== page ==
In this section, we will state some refinements for the power exponential mean I_{ p } in a parallel manner to those for l_{ p } already presented in the above section. We immediately deduce some refinements for the identric mean I. The proofs of the results announced here are often similar to that of the above and we omit the routine details to not lengthen this article.
We begin by stating the following lemma which will be needed later.
where we set B_{ p } := B_{ p } (a, b) for the sake of simplicity.
By computations as previous we easily deduce the desired result.
Starting from a double inequality m_{1} < I_{ p } < m_{2}, we may choose convenient means m_{1} and m_{2} giving easy computations with the fact that I_{ p } is (G, B_{ p } )stabilizable. It is easy to see that B_{ p } < I_{ p } < G for p < 0, with reversed inequalities if p > 0. Then, as for l_{ p } , bounds of I_{ p } in the form ${B}_{p}^{\alpha}{G}^{1\alpha}$ (resp., αB_{ p } + (1 − α)G) exist for some α ∈ [0, 1]. The following result is an analog of Theorem 4.1 from l_{ p }to I_{ p }.
so completes the proof. □
Taking p = 1 in the above theorem, with the fact that B_{1} = A and I_{1} = I, we deduce the
following result for bounding the identric mean I.
which refines the arithmeticidentricgeometric mean inequality G < I < A.
If moreover α < (>)2/3 then (5.14) refines (5.13).
Proof. Similar to that of the above. We left the detail for the reader as an interesting exercise. □
As previously, taking p = 1 in the above theorem we immediately obtain the following result.
If moreover α < 2/3 then (5.16) refines (5.15).
which converges to 2/3. We conclude by analogs arguments as previous. □
Remark 5.1. The inequality (5.18) has been proved by different methods, see [5] for comparison. We left the reader to state analogs ways about inequality (5.17) as in Remark 4.2.
As the reader can verify it, analog of Theorem 4.6 for I_{ p } has length expression and makes appear hard computations.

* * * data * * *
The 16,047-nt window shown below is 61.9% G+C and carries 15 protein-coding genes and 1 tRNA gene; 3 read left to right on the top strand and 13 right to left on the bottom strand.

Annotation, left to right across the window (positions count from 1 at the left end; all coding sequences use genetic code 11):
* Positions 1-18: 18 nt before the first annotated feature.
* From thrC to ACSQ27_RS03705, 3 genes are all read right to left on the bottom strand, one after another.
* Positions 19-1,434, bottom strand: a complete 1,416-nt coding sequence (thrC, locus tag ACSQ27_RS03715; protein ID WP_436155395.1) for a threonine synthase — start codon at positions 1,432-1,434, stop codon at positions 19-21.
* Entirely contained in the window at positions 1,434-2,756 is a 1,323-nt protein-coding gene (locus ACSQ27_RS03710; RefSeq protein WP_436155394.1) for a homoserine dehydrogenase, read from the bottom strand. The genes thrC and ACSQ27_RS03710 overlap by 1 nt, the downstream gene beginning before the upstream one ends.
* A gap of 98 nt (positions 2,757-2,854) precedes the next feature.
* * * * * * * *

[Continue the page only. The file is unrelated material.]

We left to the reader the routine task for considering other meaninequalities, involving the standard means, in the aim to obtain more lower and/or upper bounds for a stabilizable mean, eventually with some related refinements. As example, we can state the following.
We omit the proofs of the above results here. Of course, for the proof of Theorem 5.7 we use the fact that L_{ p } is (B_{ p }, A)stabilizable while that of Theorem 5.8 uses D_{ p } is (A, B_{ p } )stabilizable. Some consequences can also be derived from the above theorems in a similar manner as previous. In particular for p = 0, Theorem 5.7 coincides with Corollary 5.3 while Theorem 5.8 is reduced to Corollary 4.7. We left all these details to the interested reader.
In summary, the stability and stabilizability concepts are good tool for obtaining a lot of meaninequalities in a short and nice manner. In particular, some meaninequalities, already differently proved by many authors in the literature, have been here obtained as consequences via a procedure having a general point of view. This shows the interest of this study derived from the stabilizability concept.
has not been considered here. In fact, Raïssouli [1] conjectured that the mean P defined by (5.24) is not stabilizable and this problem remains open. In this direction, we indicate a recent article [11] for further comments about this latter point.
Declarations
Acknowledgements
The author would like to thank the anonymous referees for their useful comments and suggestions.
Authors’ Affiliations
References
 Raïssouli M: Stability and stabilizability for means. Appl Math ENotes 2011, 11: 159–174.MathSciNetGoogle Scholar
 Qian WM, Zheng NG: An optimal double inequality for means. J Inequal Appl 2010, 2010: 11. Article ID 578310MathSciNetView ArticleGoogle Scholar
 Alzer H, Qiu SL: Inequalities for means in two variables. Archiv der Mathematik 2003, 80(2):201–215. 10.1007/s0001300304562MathSciNetView ArticleGoogle Scholar
 Alzer H, Janous W: Solution of problem 8*. Crux Mathematicorum 1987, 13: 173–178.Google Scholar
 Chen ChP: On some inequalities for means and the second GautschiKershaw's inequality. RGMIA Suppl 2008, 11: 1–9. Art. 6Google Scholar
 Leach EB, Sholander MC: Extended mean values II. J Math Anal Appl 1983, 92(1):207–223. 10.1016/0022247X(83)902809MathSciNetView ArticleGoogle Scholar
 Raïssouli M: United explicit form for a game of monotone and chaotic matrix means. Int Electron J Pure Appl Math 2010, 1(4):475–493.Google Scholar
 Sāndor J: A note on some inequalities for means. Archiv der Mathematik 1991, 56(5):471–473. 10.1007/BF01200091MathSciNetView ArticleGoogle Scholar
 Sāndor J: Two inequalities for means. Int J Math Math Sci 1995, 18(3):621–623. 10.1155/S0161171295000792View ArticleGoogle Scholar
 Sāndor J: On certain inequalities for means II. J Math Anal Appl 1996, 199(2):629–635. 10.1006/jmaa.1996.0165MathSciNetView ArticleGoogle Scholar
 Raïssouli M: Substabilizable and superstabilizable means. 2012, in press.Google Scholar
 Carlson BC: The logarithmic mean. Am Math Monthly 1972, 79: 615–618. 10.2307/2317088View ArticleGoogle Scholar
Copyright
This article is published under license to BioMed Central Ltd. This is an Open Access article distributed under the terms of the Creative Commons Attribution License (http://creativecommons.org/licenses/by/2.0), which permits unrestricted use, distribution, and reproduction in any medium, provided the original work is properly cited.